Food for your Face: Ingredients OK to Use

Raw honey is a natural humectant that is great for dull, dry skin and for those who are prone to breakouts. In addition to its moisturizing properties, raw honey is an antimicrobial that promotes wound healing. The enzymatic and antioxidant properties of honey also help reduce (and in some cases prevent) wrinkles.

When you’re not making toast or guacamole, Avocado is perfect for a DIY mask. Avocados are naturally high in Lutein, an anti-oxidant. Lutein is a carotenoid that protects skin and hair, keeping it healthy, youthful, and glowing. When you add avocado into your mask, you’re not only helping to stop free radicals but you’re helping block the effects of UV damage to the skin. Avocados are also naturally high in vitamins A, D, and E and also help in boosting collagen production.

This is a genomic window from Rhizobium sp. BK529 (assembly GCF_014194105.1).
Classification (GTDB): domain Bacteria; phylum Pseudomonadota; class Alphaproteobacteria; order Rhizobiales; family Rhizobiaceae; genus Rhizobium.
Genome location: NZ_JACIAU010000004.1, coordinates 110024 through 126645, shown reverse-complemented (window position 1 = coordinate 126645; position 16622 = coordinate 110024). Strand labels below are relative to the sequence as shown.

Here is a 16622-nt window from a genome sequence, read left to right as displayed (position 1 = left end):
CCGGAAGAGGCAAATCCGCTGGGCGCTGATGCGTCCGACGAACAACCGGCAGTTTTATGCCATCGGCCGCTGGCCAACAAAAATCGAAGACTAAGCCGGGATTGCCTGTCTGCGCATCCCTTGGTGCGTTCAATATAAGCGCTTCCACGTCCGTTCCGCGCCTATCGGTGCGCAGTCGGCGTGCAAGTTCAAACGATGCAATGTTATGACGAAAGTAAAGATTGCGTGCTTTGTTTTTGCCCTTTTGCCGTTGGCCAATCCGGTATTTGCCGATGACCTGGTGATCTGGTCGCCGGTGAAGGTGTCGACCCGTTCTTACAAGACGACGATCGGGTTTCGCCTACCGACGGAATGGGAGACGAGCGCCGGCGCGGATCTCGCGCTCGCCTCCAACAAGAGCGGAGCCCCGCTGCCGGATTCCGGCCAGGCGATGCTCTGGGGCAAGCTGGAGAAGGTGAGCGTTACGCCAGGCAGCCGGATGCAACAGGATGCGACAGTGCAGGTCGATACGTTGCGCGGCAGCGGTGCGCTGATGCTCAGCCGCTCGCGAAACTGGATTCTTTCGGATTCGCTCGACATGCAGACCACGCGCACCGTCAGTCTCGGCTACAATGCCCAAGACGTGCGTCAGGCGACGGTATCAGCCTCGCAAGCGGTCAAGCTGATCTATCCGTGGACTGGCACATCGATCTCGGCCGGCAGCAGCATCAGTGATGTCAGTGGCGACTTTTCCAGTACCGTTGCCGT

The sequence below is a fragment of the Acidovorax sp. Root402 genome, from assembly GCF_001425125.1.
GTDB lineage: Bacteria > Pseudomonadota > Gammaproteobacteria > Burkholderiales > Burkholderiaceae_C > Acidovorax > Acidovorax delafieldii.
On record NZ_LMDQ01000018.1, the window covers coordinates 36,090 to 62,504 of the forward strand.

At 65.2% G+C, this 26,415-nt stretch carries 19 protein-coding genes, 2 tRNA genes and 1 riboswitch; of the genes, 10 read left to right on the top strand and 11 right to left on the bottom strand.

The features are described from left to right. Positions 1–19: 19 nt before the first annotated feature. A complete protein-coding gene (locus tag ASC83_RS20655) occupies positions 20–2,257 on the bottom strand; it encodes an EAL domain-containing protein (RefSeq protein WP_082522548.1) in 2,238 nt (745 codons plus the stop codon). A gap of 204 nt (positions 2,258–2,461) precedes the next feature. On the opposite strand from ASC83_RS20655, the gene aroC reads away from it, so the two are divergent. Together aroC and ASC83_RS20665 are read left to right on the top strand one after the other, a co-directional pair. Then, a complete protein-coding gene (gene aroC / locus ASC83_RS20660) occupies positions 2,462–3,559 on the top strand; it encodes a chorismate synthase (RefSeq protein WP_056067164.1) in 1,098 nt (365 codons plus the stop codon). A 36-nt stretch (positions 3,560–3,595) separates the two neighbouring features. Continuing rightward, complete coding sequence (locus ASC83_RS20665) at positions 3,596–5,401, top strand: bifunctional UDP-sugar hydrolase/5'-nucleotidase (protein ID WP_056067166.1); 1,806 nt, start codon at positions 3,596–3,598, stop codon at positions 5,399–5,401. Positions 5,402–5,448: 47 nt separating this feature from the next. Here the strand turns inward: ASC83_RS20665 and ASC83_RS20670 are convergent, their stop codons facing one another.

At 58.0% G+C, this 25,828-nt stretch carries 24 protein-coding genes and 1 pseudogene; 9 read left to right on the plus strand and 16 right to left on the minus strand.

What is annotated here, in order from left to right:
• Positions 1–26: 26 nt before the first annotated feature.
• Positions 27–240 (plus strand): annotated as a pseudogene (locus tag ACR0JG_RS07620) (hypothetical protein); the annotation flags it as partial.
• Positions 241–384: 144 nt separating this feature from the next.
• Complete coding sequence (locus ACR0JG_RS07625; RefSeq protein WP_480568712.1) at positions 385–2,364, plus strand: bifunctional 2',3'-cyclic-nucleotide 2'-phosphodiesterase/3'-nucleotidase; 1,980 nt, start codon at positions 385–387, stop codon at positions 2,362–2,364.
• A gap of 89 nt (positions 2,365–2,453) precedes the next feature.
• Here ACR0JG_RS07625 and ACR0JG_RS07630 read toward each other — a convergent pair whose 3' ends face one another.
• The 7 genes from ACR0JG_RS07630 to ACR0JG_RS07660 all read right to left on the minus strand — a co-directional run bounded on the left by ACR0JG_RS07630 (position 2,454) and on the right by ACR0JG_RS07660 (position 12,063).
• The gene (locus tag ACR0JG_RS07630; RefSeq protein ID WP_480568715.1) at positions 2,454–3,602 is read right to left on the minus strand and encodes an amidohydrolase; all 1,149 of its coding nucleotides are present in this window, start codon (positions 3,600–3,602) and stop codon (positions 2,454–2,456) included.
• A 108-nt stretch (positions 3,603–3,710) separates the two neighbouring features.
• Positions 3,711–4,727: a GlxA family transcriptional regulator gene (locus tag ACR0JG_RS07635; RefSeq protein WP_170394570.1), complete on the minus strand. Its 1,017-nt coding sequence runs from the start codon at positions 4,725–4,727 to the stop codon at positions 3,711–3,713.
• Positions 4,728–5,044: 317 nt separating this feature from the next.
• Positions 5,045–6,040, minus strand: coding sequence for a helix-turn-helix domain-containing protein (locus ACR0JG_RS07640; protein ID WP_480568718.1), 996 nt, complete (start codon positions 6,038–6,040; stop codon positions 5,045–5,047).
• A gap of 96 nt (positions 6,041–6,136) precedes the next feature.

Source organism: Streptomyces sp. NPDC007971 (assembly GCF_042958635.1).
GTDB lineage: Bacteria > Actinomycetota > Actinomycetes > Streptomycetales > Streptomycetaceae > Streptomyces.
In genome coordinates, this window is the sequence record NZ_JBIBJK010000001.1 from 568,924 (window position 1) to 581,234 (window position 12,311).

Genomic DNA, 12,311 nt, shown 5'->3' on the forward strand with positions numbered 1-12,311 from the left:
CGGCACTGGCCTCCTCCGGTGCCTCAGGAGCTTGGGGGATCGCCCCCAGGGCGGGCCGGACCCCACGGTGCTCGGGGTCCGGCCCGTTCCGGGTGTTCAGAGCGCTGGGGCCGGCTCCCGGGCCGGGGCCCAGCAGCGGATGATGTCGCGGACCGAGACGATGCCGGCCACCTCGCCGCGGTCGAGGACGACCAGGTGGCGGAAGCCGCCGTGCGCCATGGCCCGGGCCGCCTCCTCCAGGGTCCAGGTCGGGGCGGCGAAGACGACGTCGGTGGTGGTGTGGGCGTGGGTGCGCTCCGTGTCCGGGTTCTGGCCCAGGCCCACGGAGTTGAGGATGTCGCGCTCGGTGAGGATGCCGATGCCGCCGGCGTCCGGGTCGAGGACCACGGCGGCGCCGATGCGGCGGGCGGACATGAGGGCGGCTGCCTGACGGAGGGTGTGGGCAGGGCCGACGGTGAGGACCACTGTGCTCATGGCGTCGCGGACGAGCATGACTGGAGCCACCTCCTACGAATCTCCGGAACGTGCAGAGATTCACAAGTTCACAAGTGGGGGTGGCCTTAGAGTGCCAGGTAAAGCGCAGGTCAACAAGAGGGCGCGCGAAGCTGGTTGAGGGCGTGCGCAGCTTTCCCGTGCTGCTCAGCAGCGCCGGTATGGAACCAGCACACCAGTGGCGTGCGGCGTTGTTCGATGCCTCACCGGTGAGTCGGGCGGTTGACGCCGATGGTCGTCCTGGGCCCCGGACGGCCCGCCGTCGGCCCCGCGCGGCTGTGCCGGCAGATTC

Apple Cider Vinegar is an all-purpose ingredient that you can probably find hundreds of uses for outside of skin care. But for your face, specifically, ACV is used as an antiseptic and anti-fungal to help kill bacteria on the skin. In a facial mask, ACV helps to detoxify the skin and stop acne in its tracks. (You can also use Coconut Sap Vinegar, though finding it in stores is a lot harder)

For a moisturizing mask, try adding Ghee (clarified butter) into your DIY recipe. Most tubs of ghee you find in grocery stores contain about 6% lauric acid. Lauric acid is a Medium Chain Triglyceride (MCT) which helps to fight acne. Ghee is also rich in vitamins A, D, K, and E.